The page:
Have you ever had a day when nothing seemed to go right or make sense for you or the people you love? It didn’t matter how hard you worked or planned, how tired you were, or if you had the best of intentions; it felt the world was against you in every way and at every turn.
For most of us, these days are few and far between. We might have a bad day every now and then, but we know tomorrow will be better.
Over the last 13 years, I have had the privilege of working alongside many wonderful families in the Appalachian region that experience these feelings of despair every day of their lives. Poverty in all its forms is rampant, infiltrating every part of the culture here. It invades every nook and cranny of our schools, churches, and communities, stealing the hopes and dreams of so many of the children that God calls us to serve.
It is heartbreaking to see a child you know is hungry or feels that the world has said to them in no uncertain terms that they don’t matter. On those days, when I see a mother who is working multiple jobs to put food on the table, but cannot seem to get ahead, I am overwhelmed with the complexity of the problems here in West Virginia. And I wonder if I, World Vision, or anyone else can truly make a difference.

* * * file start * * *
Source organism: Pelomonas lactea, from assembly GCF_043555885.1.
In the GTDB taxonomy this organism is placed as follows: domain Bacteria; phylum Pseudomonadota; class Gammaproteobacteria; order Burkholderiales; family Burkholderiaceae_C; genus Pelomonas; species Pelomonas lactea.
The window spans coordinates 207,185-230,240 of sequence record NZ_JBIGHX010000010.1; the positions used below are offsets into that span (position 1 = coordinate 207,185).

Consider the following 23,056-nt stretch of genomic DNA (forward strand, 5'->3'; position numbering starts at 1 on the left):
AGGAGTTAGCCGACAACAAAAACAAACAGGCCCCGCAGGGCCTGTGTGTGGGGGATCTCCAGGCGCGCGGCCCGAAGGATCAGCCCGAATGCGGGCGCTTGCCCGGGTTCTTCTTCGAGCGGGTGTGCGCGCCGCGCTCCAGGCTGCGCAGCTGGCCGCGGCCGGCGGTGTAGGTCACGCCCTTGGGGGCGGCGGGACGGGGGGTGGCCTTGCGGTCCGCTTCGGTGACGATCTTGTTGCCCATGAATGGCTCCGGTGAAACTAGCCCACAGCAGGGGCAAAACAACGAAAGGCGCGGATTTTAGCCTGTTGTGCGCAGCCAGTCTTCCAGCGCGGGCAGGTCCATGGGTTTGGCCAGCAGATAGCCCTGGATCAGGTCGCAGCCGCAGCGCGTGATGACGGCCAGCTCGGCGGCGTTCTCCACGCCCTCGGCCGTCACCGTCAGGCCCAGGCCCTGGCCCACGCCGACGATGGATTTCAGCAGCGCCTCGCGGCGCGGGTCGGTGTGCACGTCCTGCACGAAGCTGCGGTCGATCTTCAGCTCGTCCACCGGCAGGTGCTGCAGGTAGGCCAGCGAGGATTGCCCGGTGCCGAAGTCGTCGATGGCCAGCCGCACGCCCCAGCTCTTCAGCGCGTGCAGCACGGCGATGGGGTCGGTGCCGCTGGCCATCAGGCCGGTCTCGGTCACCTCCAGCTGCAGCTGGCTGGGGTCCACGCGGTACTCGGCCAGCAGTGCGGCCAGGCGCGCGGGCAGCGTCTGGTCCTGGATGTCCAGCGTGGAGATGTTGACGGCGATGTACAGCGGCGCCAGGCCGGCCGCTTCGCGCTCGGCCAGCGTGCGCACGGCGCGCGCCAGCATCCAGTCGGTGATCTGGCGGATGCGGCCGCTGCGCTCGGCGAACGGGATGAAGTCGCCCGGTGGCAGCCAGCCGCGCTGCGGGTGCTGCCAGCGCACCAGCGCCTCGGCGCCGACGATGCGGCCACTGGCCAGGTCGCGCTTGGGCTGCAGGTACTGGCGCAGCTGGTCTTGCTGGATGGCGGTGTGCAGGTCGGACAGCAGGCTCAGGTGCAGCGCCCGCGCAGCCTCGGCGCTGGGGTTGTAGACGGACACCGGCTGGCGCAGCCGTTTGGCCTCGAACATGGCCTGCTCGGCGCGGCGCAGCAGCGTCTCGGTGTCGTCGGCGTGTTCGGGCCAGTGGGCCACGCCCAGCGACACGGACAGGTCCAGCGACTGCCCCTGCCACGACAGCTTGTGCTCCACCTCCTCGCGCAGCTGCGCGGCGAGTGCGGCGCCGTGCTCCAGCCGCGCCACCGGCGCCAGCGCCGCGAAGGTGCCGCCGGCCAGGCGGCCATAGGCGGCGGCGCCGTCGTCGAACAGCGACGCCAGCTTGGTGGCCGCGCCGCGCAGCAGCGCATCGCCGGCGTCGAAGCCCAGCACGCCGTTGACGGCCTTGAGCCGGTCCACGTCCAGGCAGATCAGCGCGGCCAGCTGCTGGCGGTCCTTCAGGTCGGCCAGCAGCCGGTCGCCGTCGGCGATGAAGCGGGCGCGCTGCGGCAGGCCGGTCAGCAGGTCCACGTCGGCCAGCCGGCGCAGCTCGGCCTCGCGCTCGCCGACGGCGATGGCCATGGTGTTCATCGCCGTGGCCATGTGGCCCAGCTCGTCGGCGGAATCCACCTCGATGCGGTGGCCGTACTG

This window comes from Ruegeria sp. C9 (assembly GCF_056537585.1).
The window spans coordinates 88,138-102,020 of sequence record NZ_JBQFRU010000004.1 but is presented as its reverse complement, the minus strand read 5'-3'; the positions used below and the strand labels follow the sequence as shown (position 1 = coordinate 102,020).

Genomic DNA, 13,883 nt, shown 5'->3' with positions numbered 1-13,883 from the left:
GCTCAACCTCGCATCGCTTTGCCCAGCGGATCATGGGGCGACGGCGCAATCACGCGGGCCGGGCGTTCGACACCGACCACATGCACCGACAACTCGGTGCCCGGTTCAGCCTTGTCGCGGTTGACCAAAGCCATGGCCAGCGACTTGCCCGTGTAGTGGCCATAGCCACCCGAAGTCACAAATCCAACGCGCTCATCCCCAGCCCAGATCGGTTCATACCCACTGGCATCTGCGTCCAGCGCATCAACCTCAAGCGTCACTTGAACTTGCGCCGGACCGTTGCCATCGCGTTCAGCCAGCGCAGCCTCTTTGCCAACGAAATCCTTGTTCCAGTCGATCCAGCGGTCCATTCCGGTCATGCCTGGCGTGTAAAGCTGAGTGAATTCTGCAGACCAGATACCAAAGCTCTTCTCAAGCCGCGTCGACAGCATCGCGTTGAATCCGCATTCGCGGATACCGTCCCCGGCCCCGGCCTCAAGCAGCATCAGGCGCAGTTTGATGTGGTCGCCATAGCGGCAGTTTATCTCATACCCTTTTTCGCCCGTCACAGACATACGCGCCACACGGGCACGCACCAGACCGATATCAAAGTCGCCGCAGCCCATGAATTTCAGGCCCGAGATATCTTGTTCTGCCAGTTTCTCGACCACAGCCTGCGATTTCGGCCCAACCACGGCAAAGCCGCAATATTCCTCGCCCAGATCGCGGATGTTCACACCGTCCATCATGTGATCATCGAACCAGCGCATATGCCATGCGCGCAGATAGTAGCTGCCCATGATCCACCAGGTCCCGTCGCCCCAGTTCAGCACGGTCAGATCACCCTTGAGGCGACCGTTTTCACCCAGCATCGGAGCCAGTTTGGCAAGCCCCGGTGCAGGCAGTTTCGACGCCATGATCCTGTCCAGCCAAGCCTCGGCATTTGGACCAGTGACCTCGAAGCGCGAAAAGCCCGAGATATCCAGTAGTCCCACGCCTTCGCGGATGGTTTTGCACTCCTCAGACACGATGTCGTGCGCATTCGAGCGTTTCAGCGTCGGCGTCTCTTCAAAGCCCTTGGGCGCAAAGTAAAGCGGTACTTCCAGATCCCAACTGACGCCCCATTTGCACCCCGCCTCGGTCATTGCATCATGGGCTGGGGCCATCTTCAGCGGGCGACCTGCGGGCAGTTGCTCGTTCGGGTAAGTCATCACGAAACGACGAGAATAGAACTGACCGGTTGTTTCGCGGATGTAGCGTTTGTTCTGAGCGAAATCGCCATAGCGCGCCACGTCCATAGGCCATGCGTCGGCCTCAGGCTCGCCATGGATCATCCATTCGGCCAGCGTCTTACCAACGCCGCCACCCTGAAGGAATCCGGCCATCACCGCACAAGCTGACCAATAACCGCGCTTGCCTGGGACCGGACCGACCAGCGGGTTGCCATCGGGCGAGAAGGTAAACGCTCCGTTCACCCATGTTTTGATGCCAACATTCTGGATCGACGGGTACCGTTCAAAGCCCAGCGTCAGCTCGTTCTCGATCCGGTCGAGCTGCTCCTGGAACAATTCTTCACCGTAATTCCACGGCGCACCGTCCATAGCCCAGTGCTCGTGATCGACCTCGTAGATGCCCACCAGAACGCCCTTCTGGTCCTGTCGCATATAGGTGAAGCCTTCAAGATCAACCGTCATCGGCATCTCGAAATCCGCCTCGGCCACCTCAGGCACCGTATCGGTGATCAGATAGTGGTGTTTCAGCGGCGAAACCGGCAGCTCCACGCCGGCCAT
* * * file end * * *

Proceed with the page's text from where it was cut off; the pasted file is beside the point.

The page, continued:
A new command I give you: Love one another. As I have loved you, so you must love one another.—John 13:34
Then I remember: Through this sense of helplessness, God calls each of us to do one thing above all else — to love one another. During the Christmas season and beyond, to truly love the people we serve is to receive the divine gift that allows us to work together, providing the resources and action necessary for lasting solutions.
In Mary and Joseph, God gives us a wonderful portrait of the working poor. They were always one step from the abyss, with little support and few resources. Life was fragile and very dependent on steady work and extended family ties. Any deviance from this balance could bring their entire lives crashing down around them.
In the Christmas story, we see a developing crisis as Mary and Joseph are far from their families, with little food, no shelter, and Jesus’ birth imminent. This story could describe many of the families that I have known during my time at World Vision — parents who love their children more than life itself and pray for a better life than what they have, parents who are going the distance in the face of hardship because of the promises God has made.
My prayer for this Christmas season is to embrace the gift God has given each of us to love people who struggle in poverty. Through this kind of love, I have seen miraculous acts of compassion and generosity. In this love and through God’s power, we are able to do mighty things for families who suffer.
Blessings to you and yours this Christmas season!
Shelby Dettinger oversees all of World Vision’s community outreach programs in West Virginia.